The Impossible Dream
After reading Daniel Gordis’ magnificent biography of Menachem Begin, I looked forward to his history of Israel. Although I liked his new book, I was somewhat disappointed in that I don’t think it is as good as Ari Shavit’s , “My Promised Land.”
Nevertheless Gordis brings to life the idea of a national homeland for the Jews from the proto-Zionists of the mid-1800s to Zionism becoming a mass movement under the leadership of Theodor Herzl after the first Zionist Congress in 1897. To dream of a state after nearly 2000 years of statelessness was truly an impossible dream, but it came true 50 years later after the horror of the holocaust that befell European Jewry.
What Zionism did was that it transformed the cowering Jew of the shtetl to the muscular member of the Israel Defense Forces of today. This is truly a major accomplishment. However early Zionism was secular and socialist and along the way it lost some of its Jewish soul which it is now returning to.
Gordis highlights the role of David Ben Gurion and his labor socialism in building the institutions necessary for statehood. After all, a state cannot be created out of thin air. The stat he built was dominated by the Ashkenazi Jews of northern Europe to the detriment of the Sephardi Jews of Africa and the Middle East. This would come home to roost with Begin’s surprise victory of 1977 giving power to the Israeli right.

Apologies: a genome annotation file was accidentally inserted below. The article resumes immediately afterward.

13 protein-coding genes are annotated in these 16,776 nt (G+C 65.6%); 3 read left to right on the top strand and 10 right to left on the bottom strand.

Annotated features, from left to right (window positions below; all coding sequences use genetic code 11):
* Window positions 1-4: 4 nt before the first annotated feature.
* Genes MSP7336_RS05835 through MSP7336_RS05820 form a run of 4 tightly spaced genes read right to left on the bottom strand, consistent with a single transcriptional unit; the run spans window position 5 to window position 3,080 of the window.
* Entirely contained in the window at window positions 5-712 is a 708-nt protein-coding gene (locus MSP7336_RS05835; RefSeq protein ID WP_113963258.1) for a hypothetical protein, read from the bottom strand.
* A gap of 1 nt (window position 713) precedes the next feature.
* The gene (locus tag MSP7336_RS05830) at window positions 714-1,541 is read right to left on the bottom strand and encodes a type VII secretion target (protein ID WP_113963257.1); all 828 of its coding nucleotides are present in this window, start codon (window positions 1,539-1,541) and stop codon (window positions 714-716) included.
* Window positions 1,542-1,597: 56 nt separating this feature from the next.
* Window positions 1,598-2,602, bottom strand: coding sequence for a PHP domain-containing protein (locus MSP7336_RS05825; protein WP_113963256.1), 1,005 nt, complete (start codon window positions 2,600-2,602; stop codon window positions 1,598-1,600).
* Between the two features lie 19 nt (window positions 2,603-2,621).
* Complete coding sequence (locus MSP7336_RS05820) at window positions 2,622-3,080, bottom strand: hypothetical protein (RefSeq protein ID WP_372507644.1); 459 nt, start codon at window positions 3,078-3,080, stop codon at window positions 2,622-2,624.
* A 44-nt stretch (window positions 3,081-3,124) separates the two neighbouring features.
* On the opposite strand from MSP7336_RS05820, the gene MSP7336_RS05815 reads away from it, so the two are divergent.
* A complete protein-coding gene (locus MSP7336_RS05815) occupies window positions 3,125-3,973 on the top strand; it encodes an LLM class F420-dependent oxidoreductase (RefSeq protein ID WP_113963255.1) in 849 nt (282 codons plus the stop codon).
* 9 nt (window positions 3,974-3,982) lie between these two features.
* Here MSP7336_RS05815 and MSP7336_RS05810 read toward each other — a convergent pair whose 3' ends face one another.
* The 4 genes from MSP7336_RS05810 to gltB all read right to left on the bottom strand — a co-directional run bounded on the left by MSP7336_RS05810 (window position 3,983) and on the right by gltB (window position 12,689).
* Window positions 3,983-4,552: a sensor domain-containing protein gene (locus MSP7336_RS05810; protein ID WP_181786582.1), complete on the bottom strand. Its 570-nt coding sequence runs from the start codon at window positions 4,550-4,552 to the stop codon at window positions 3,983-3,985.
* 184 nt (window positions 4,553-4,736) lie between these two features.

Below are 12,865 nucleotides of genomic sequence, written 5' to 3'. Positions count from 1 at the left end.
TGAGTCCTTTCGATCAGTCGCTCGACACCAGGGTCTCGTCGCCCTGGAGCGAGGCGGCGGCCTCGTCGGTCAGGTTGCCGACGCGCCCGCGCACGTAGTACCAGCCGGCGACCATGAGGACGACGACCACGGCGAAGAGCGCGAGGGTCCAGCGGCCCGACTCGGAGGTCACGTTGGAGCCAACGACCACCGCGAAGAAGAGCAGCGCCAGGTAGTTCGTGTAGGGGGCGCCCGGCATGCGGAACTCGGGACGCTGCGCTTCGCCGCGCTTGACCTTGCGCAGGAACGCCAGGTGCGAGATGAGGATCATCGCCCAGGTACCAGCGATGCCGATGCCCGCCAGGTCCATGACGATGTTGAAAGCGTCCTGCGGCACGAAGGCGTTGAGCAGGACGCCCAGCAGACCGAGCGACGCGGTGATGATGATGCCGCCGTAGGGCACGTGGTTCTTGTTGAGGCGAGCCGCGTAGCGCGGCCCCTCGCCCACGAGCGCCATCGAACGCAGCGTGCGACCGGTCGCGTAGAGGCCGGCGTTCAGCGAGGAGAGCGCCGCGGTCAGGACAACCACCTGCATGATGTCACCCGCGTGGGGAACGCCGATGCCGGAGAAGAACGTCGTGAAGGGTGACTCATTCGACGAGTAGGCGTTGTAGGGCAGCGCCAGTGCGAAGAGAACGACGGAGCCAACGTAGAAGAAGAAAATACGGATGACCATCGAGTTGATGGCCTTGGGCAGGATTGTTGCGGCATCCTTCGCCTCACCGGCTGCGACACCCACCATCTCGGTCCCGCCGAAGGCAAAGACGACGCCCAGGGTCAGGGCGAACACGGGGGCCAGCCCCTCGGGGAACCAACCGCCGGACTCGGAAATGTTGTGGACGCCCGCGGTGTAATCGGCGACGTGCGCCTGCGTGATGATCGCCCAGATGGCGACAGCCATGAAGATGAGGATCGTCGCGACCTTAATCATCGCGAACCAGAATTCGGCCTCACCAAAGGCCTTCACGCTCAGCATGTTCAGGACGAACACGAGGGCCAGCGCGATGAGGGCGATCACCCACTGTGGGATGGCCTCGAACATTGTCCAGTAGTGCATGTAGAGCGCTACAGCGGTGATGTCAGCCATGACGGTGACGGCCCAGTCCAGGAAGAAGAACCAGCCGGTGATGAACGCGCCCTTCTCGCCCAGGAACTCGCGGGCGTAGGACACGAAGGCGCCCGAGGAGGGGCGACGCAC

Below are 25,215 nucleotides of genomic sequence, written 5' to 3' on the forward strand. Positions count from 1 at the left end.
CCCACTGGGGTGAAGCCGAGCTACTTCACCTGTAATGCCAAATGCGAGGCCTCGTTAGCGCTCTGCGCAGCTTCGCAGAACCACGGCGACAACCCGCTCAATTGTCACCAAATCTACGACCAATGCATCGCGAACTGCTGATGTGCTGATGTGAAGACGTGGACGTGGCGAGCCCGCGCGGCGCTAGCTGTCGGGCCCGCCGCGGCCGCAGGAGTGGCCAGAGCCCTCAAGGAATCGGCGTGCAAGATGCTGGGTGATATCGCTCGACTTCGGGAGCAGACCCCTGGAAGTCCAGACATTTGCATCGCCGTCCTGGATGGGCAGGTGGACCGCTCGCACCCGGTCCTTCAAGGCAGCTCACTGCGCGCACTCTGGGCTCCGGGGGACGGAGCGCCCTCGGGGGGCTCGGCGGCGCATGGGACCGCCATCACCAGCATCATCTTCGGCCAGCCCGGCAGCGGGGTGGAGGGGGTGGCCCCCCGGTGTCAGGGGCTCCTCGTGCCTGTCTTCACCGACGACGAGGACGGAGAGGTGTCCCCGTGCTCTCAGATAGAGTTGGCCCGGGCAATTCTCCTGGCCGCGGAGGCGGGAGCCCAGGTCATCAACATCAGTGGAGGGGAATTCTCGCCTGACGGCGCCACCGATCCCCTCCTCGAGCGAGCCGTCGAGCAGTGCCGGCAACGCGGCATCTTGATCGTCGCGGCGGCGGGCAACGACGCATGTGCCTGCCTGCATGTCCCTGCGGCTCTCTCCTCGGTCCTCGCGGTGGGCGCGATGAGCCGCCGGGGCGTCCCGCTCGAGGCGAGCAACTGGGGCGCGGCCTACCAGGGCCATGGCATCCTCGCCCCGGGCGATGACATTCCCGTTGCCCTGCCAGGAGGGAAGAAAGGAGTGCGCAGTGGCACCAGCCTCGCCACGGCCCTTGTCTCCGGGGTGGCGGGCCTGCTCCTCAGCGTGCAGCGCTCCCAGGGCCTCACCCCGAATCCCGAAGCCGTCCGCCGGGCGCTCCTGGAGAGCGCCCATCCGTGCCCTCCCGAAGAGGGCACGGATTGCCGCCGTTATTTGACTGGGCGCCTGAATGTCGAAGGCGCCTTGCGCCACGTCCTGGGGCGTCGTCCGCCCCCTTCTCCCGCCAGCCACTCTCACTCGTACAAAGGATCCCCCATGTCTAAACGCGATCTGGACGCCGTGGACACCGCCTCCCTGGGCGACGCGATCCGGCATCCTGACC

As with most histories of Israel Gordis discusses the Balfour Declaration, the White Paper, the war for independence, the 6-day war of 1956, the 1967 war and the 1973 war. Truly it is a history of conflict with the native Palestinian population and the neighboring Arab states. A conflict that continues to this day and in all likelihood it will not be resolved until the Palestinians accept the existence of Israel as a Jewish State.
What I found lacking in the book was the absence of any real discussion about the economy. To be sure you need institutions to have a state, but you also need an economy. There should have been more discussion on the role of agriculture in the early days and the shift to a modern high-tech economy. He also neglects the importance of German Reparations in the 1950s, contributions form worldwide Jewry and foreign aid from the United States. While few in 1900 would have predicted the arrival of a Jewish state, even fewer would have predicted the modern economy that Israel has created. That is an important story worth telling. That said Gordis’ work puts in one volume a very readable history of Israel.
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